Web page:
A more robust piezoceramic multilayer actuator can be provided according to an embodiment by a piezoceramic multilayer actuator comprising a plurality of piezoceramic layers comprising a piezoceramic first material sintered at a sintering temperature; a security layer comprising a second material and disposed between two piezoceramic layers; and a plurality of inner electrodes comprising a third material, each of the inner electrodes being deposited between two piezoceramic layers, wherein the degree of sintering of the second material is lower than the degree of sintering of the third material, the degree of sintering referring to the sintering within the second and third materials, respectively, and/or to the degree of sintering at surfaces between the second and third materials, respectively, and the first material.

According to a further embodiment, the melting point of the second material can be higher than the melting point of the third material. According to a further embodiment, the second material can be essentially Pd or Pt. According to a further embodiment, the average ratio between the surface area and the volume of the grains of the second material can be lower than the average ratio between the surface area and the volume of the grains of the third material. According to a further embodiment, the average size of the grains of the second material can be larger than the average size of the grains of the third material. According to a further embodiment, the average shape of the grains of the second material can be different from the average shape of the grains of the third material. According to a further embodiment, the surfaces of the grains of the second material can be leached. According to a further embodiment, the grains of the second material may provide a coating reducing the sintering activity.

According to another embodiment, a method of manufacturing a piezoceramic multilayer actuator, may comprise the steps of providing a plurality of green layers, wherein the green layers are to be converted to piezoceramic layers comprising a piezoceramic material in a subsequent step of heating; providing a security layer material; providing an inner electrode material; laminating the security layer material between a first one and a second one of the plurality of green layers and laminating the inner electrode material between the second one and a third one of the plurality of green layers, thereby forming a green stack; and heating the green stack to a sintering temperature, wherein the green layers are converted to the piezoceramic layers, and wherein the degree of sintering of the security layer material is lower than the degree of sintering of the inner electrode material.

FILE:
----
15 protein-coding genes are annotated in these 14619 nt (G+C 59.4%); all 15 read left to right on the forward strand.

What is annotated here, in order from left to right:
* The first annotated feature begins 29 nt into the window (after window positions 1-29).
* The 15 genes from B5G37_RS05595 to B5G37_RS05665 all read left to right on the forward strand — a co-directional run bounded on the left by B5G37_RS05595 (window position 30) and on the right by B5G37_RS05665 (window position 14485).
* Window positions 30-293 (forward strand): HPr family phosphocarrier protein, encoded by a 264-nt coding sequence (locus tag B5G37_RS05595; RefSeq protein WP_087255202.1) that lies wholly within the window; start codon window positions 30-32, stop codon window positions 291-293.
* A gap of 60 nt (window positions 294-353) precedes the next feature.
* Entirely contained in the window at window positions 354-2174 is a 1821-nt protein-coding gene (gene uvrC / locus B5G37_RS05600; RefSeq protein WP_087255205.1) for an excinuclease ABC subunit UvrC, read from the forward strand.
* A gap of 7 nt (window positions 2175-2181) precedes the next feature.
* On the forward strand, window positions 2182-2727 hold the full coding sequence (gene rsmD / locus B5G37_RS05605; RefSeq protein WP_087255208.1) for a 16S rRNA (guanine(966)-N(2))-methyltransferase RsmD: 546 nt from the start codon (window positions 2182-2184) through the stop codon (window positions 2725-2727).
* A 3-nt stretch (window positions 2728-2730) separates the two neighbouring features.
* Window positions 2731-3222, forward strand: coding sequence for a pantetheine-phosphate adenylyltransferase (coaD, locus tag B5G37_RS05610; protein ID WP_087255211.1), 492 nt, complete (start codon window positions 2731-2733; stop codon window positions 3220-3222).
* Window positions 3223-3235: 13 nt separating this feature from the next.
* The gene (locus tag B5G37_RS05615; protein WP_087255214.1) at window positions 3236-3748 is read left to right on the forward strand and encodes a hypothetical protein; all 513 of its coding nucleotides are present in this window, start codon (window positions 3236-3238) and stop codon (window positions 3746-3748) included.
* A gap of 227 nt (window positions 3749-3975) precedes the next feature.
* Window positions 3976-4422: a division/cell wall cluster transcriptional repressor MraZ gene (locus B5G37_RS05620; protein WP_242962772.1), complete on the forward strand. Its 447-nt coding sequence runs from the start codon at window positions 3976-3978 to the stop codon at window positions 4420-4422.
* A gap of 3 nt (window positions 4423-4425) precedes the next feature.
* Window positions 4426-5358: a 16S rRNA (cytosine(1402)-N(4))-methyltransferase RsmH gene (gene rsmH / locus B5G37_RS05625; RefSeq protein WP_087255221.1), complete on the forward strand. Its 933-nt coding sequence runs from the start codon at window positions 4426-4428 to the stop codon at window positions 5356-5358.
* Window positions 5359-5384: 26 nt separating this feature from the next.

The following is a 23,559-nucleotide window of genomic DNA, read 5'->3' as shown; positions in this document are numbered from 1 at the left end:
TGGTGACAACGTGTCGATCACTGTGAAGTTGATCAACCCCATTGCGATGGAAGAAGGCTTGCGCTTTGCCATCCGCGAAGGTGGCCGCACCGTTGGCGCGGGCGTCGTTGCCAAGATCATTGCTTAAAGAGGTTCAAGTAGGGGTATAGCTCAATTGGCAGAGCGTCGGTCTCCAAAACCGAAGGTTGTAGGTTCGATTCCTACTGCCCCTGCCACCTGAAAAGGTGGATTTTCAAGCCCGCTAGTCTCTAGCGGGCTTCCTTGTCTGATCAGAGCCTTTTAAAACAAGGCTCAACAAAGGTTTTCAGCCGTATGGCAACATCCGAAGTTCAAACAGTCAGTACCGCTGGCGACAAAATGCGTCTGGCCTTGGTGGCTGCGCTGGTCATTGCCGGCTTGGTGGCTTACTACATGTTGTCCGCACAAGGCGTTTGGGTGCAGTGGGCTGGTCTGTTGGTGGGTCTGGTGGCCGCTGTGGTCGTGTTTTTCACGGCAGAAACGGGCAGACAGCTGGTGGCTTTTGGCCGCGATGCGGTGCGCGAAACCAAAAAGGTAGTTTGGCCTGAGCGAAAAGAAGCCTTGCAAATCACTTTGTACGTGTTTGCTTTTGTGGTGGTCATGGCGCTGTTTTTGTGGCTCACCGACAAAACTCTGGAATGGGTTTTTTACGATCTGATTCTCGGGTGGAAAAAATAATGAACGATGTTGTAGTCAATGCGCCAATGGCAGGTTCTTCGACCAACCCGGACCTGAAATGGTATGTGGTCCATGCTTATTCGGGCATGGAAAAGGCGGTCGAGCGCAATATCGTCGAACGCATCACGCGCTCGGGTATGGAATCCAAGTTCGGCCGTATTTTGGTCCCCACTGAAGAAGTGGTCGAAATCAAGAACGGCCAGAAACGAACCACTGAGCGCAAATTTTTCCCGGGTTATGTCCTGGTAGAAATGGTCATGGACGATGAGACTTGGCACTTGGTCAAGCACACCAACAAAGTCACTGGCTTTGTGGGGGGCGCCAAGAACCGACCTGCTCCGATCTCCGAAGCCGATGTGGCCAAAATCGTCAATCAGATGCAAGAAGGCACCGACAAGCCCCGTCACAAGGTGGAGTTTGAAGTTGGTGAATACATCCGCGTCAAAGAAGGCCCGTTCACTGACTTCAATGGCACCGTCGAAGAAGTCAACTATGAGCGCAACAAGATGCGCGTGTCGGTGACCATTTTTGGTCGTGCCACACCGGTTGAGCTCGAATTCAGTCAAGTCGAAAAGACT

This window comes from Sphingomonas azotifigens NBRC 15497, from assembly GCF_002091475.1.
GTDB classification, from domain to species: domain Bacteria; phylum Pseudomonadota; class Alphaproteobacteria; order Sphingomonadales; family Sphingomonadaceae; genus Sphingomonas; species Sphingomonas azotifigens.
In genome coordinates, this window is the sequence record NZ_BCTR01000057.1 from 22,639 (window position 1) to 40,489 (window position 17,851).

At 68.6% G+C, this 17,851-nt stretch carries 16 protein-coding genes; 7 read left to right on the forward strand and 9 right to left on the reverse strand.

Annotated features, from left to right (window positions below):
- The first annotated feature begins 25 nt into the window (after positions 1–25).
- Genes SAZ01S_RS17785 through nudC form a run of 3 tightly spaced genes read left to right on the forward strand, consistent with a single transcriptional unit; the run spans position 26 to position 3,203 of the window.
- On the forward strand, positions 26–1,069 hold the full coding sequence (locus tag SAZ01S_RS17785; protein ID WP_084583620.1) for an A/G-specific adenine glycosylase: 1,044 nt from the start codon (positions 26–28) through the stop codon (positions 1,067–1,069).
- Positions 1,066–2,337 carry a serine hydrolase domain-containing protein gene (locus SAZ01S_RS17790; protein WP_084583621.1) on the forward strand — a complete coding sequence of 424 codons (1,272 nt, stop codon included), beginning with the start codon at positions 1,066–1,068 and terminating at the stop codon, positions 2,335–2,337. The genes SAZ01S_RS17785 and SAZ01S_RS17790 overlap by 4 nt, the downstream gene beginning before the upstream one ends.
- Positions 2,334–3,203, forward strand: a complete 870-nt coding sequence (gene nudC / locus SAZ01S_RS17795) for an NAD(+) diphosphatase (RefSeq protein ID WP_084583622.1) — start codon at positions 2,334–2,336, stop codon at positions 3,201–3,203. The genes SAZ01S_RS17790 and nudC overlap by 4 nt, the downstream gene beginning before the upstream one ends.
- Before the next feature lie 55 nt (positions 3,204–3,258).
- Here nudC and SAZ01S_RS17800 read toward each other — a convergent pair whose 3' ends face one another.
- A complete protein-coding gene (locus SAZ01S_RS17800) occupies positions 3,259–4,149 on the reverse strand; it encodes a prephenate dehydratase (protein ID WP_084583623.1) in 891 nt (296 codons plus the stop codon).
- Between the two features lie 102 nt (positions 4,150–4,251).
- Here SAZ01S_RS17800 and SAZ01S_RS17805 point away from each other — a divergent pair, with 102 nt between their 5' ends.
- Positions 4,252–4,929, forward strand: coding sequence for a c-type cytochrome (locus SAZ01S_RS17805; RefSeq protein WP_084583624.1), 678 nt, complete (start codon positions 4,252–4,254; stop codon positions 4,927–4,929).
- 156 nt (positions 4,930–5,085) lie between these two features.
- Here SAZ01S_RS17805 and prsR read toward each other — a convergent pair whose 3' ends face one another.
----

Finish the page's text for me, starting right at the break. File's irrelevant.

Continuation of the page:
According to a further embodiment, the melting point of the security layer material can be higher than the melting point of the inner electrode material. According to a further embodiment, in the step of heating, the security layer material does not or substantially not sinter. According to a further embodiment, the security layer material essentially can be Pd or Pt.

BRIEF DESCRIPTION OF THE DRAWINGS

The present invention will now be described in more detail with reference to the Figures enclosed herewith. In the Figures,

FIG. 1 is a schematic representation of a piezoceramic multilayer actuator;

FIG. 2 is a schematic representation of the microstructure of a green security layer;

FIG. 3 is a schematic representation of the microstructure of a security layer;

FIG. 4 is a schematic flow chart of a method of manufacturing a piezoceramic multilayer actuator.

DETAILED DESCRIPTION

The various embodiments are based on the idea to weaken, or degrade, or impair the mechanical connection between a piezoceramic layer and an adjacent security layer or between two neighbouring piezoceramic layers across a security layer thereby forming a predetermined breaking point within a piezoceramic multilayer actuator. For this purpose the material of the security layer is selected such that its degree of sintering is lower than the degree of sintering of inner electrodes of the piezoceramic multilayer actuator.